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The International Journal of Oral & Maxillofacial Implants



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Int J Oral Maxillofac Implants 35 (2020), No. 2     10. Mar. 2020
Int J Oral Maxillofac Implants 35 (2020), No. 2  (10.03.2020)

Page 265-274, doi:10.11607/jomi.7742, PubMed:32142562

The Antibacterial Activity of Hydroxyapatite-Tryptophan Complex with Gray Titania by Photocatalysis Using LED Diodes
Leelanarathiwat, Kanda / Katsuta, Yasuhiro / Otsuka, Yuichi / Katsuragi, Hiroaki / Watanabe, Fumihiko
Purpose: Peri-implantitis is an important biologic complication that can lead to implant failure. Proper treatment should effectively kill bacteria, not harm the implant surface, and promote regeneration. Recently, photocatalytic coating without antibiotics or external agents was proposed to be an alternative to antibiotic therapy. The aim of this study was to evaluate the photocatalytic antibacterial effect of a new titanium implant coating made from hydroxyapatite-tryptophan complex and gray titania, which was activated by two visible lights.
Materials and Methods: Titanium alloy substrate was plasma sprayed with hydroxyapatite (80 wt%) and dititanium trioxide (20 wt%) and then pressed with tryptophan. Three bacteria related to peri-implantitis, Porphyromonas gingivalis, Tannerella forsythia, and Aggregatibacter actinomycetemcomitans, were used in this study. Six conditions were tested: (1) control group (only bacteria), (2) photocatalytic sample in darkness (bacteria and coated sample in darkness), (3) red laser for 15 minutes (bacteria irradiated with photoactivated disinfection [PAD] light, 650-nm wavelength), (4) broadband light-emitting diode (LED) for 15 minutes (bacteria irradiated with broadband LED, peak wavelength at 470 nm), (5) photocatalysis by red laser for 15 minutes (bacteria and coated sample irradiated with PAD light), and (6) photocatalysis by broadband LED for 15 minutes (bacteria and coated sample irradiated with broadband LED). After 15 minutes of irradiation, photocatalytic antibacterial effects were evaluated by total viable bacterial count, adenosine triphosphate (ATP) assay, and LIVE/DEAD assay.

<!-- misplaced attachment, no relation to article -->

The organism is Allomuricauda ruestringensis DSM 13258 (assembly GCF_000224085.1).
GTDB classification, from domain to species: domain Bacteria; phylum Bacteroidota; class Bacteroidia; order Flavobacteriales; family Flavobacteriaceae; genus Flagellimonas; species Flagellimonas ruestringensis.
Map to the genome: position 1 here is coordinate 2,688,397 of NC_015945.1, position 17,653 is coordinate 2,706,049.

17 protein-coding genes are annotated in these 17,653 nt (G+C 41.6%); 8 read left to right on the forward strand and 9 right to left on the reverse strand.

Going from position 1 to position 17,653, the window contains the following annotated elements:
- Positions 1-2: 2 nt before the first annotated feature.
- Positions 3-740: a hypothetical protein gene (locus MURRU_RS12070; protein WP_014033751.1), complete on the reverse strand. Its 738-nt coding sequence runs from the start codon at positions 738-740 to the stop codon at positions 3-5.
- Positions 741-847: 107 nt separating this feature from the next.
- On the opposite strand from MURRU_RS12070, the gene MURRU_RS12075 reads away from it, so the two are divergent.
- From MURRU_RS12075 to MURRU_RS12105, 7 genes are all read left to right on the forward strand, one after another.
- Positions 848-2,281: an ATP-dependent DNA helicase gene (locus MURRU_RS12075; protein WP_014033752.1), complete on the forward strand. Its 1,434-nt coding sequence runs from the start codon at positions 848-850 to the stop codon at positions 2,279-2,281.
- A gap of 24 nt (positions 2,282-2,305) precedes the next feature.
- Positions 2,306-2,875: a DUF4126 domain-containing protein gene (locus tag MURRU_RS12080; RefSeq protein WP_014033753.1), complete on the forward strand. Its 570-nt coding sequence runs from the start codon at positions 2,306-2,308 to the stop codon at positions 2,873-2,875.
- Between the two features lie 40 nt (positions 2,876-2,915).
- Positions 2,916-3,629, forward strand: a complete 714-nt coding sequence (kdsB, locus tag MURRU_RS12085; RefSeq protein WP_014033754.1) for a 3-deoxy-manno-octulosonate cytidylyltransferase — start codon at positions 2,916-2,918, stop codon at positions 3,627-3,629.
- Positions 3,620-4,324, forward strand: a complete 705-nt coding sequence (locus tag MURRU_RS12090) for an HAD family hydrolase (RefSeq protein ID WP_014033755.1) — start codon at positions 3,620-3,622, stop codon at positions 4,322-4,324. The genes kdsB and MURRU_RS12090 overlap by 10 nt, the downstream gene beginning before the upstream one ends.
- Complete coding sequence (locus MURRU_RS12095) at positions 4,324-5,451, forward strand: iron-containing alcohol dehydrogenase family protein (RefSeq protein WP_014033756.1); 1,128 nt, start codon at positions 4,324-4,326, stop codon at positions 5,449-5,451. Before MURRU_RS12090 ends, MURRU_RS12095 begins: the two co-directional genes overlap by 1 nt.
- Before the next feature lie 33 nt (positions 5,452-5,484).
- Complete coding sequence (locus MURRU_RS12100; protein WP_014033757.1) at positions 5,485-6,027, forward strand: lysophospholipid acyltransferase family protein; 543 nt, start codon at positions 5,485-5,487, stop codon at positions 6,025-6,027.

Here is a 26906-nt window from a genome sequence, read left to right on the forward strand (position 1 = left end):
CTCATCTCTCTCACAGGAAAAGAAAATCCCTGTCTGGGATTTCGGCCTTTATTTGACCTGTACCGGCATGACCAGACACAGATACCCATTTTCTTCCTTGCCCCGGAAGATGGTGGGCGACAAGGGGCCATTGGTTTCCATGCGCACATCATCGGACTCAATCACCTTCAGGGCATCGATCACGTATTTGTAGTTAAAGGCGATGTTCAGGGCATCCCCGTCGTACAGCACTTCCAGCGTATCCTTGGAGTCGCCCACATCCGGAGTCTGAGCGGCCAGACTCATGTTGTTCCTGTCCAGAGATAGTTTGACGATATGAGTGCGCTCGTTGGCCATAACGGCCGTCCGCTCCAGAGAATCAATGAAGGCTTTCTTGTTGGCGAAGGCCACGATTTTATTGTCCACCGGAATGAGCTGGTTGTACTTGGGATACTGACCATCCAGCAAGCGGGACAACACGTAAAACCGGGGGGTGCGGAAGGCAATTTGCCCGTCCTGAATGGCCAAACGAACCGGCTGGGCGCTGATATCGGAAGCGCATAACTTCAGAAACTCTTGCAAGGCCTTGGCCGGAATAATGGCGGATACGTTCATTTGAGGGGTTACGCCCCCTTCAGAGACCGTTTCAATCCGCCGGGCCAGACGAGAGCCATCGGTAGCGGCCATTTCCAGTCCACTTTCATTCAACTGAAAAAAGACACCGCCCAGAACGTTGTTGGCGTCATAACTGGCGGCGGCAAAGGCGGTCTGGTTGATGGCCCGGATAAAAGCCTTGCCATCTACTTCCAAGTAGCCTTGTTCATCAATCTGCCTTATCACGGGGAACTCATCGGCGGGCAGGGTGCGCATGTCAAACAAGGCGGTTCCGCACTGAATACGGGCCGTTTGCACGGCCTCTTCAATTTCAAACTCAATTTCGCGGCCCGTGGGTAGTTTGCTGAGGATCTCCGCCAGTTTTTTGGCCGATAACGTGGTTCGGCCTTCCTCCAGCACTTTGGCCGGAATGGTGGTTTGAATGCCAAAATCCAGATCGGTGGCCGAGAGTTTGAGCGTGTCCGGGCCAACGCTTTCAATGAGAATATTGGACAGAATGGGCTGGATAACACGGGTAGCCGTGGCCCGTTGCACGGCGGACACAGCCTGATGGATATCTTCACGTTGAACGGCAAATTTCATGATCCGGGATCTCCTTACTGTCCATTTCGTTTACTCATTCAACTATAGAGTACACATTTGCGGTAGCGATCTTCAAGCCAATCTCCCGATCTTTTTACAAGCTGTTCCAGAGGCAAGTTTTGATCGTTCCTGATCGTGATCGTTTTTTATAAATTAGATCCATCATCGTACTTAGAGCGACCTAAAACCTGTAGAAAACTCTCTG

Results: The number of all bacteria tested was significantly decreased by the photocatalytic effect of both visible light sources (P < .05). For P gingivalis, viable bacteria of lethal photosensitization groups were also significantly decreased (P < .05), especially when using the broadband LED. However, the coating material itself did not have antibacterial properties without light activation. There was no significant difference in ATP among groups (P > .05). LIVE/DEAD staining showed that red fluorescent bacterial cells were present in photocatalytic groups from the two light sources.
Conclusion: Photoactivated hydroxyapatite-tryptophan complex and gray titania as a photocatalytic coating has antibacterial effects on bacteria associated with periimplantitis.

Keywords: antibacterial, gray titania, hydroxyapatite, implant coating, photocatalytic, peri-implantitis